Gynecomastia is characterized by the expansion of male breast tissue as a result of the proliferation of glandular and fatty tissue. This condition is not malignant and harmless, but can cause discomfort in physical conditions, trigger psychological stress, and adversely affect self-confidence [1]. Asymptomatic gynecomastia is observed in approximately 60% to 90% of neonates, 50% to 60% of adolescents, and can affect up to 70% of men between the ages of 50 and 69 [2]. The gynecomastia incidence is reported to increase with the development of the disease and the administration of drugs. Niewoehner's screening of 214 male hospitalized patients indicated that 65% of them had gynecomastia with various causes and varying sizes up to two centimeters in diameter with no specific complaints [3]. Nearly 66% of patients experience gynecomastia attributed to physiological factors (around 25%), with no underlying abnormalities detected (idiopathic, approximately 25%), or as a result of drug-induced breast development (up to 20%). The estimated frequencies of the remaining causes are as follows: cirrhosis at 8%; primary hypogonadism at 8%; testicular tumors at 3%; secondary hypogonadism at 2%; hyperthyroidism at 1.5%; and renal disease at 1%, as indicated in [4]. However, no specific data show the prevalence of gynecomastia in Indonesia. The primary reason for gynecomastia is the hormonal imbalance between estrogen and androgen within the breast tissue. Free testosterone and estrogen levels are influenced by binding globulin which can decrease in patients with long-term use of drugs such as the antiviral efavirenz for HIV [4]. The following section presents a case of a gynecomastia patient with a history of taking antiretroviral therapy (ART).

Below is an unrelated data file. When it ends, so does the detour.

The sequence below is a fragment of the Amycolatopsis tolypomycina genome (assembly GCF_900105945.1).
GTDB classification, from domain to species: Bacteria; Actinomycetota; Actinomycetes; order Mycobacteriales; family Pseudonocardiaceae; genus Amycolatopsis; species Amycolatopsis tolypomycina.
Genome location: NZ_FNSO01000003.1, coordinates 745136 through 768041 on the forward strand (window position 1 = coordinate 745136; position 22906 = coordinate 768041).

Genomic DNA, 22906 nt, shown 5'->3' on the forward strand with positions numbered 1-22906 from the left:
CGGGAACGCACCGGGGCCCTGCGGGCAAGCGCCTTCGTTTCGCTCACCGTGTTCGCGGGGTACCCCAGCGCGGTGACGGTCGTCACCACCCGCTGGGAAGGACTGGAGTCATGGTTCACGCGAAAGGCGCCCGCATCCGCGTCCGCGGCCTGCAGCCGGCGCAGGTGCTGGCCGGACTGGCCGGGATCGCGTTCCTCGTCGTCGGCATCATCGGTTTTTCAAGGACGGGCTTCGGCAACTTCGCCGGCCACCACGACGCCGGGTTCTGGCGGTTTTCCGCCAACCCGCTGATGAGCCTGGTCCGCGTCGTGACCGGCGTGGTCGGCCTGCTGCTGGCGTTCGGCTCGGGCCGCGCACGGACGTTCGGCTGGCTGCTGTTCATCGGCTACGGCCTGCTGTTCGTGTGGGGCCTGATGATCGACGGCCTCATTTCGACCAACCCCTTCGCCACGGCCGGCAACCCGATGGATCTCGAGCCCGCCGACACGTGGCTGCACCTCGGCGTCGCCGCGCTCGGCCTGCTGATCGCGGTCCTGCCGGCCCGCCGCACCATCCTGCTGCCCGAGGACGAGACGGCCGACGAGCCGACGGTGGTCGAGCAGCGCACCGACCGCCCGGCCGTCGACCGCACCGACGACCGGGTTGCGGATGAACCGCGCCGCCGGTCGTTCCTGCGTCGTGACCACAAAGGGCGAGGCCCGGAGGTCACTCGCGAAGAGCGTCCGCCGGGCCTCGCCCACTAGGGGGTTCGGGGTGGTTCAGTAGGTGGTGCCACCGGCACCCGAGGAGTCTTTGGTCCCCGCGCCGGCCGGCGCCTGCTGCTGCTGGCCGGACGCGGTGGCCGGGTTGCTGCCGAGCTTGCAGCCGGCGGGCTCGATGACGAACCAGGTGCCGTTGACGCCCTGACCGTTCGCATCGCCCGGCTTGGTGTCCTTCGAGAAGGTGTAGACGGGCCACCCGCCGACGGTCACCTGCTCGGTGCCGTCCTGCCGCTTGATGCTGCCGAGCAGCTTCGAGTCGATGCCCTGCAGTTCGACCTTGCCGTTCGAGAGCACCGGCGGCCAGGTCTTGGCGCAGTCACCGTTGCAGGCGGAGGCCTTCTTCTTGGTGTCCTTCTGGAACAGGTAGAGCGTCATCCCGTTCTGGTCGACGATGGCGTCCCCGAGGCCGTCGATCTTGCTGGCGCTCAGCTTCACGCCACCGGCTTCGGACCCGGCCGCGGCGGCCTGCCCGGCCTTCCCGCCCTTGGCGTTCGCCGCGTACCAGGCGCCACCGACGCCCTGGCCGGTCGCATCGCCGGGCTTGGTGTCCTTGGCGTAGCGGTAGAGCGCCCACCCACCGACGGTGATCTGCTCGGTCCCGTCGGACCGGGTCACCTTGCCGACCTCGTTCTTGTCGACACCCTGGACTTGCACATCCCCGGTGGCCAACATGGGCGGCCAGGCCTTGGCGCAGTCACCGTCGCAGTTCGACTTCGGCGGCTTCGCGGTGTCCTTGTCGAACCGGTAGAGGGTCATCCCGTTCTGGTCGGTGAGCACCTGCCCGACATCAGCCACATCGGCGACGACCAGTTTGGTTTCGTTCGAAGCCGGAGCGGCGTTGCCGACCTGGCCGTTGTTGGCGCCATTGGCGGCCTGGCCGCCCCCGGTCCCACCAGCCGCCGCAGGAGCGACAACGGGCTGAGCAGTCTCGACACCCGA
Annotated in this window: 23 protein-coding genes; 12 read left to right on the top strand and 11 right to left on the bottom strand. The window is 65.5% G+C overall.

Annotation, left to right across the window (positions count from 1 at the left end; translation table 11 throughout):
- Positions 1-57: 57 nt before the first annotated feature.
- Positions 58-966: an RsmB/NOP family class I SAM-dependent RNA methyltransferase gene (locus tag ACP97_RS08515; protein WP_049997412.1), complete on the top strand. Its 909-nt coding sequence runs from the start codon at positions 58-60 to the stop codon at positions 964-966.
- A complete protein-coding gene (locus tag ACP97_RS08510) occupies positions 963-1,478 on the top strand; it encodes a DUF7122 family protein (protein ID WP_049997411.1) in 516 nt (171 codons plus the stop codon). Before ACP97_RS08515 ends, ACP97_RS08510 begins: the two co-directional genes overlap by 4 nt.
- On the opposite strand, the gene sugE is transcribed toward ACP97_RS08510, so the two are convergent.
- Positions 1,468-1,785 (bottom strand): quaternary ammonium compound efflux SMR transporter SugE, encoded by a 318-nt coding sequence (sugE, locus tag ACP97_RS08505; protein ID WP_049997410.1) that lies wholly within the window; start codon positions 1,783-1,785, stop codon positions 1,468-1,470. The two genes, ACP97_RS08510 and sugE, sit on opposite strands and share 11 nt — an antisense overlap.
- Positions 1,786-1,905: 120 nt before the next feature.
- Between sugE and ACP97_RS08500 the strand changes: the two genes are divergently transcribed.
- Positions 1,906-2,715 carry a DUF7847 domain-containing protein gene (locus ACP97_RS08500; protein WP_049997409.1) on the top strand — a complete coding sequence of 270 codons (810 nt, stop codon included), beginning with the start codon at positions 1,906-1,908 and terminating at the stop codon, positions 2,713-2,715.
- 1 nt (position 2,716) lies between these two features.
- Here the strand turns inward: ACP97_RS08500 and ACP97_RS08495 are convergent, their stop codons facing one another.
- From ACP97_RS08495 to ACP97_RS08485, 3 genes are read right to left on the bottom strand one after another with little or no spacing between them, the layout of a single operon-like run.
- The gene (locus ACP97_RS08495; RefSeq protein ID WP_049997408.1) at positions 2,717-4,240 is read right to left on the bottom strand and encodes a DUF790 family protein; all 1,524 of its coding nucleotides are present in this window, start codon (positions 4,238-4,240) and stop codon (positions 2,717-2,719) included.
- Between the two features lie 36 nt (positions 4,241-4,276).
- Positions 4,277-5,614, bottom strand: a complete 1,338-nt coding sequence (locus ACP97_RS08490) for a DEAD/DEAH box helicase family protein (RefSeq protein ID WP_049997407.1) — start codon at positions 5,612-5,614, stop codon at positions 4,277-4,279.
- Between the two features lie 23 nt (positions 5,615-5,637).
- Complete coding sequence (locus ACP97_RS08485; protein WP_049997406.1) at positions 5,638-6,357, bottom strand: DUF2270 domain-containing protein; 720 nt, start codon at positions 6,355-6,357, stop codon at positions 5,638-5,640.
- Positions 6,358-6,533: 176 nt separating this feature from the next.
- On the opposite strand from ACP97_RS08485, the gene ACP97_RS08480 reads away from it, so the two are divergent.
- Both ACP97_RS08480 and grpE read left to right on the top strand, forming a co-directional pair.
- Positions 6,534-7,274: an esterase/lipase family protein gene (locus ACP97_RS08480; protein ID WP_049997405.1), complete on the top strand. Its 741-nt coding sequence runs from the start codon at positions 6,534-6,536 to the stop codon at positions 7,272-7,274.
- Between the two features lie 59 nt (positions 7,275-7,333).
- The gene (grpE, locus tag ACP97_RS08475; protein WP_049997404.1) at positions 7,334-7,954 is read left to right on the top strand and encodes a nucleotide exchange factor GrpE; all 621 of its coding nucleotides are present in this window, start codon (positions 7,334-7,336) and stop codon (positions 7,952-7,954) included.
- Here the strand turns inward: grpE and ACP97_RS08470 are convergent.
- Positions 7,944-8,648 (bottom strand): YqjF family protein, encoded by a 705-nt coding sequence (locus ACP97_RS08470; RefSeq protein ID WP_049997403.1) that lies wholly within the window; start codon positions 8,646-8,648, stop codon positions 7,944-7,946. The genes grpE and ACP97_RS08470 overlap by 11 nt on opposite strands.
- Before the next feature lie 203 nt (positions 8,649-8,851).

Case Illustration

A 41-year-old, unmarried man, domiciled in Surabaya, working as a grocery store owner, went to an endocrine polyclinic with complaints of enlargement of both breasts. Based on the anamnesis, the patient stated that both of his breasts had been enlarged for 2.5 years ago. The patient did not experience any significant impairment in his breasts, but due to the enlargement, the patient decided to consult the doctor. The enlargement was experienced slowly without any period of shrinking, with no complaints of breast pain and hardening, nipple discharge, or enlargement of the neck or armpit glands. The patient denied complaints of prolonged and severe headaches, a history of impaired consciousness or fainting, or visual impairment. The patient had undergone antiviral treatment since 2009, receiving ART with the composition of Tenofovir of 300 mg, Lamivudine of 150 mg, and Efavirenz of 600 mg once per day. He denied the administration of regular drugs and other herbs. Apart from complaints of breast enlargement, the patient did not experience any problems with his penis and testes, such as changes in size or function. The patient stated that he did not experience a decrease in libido.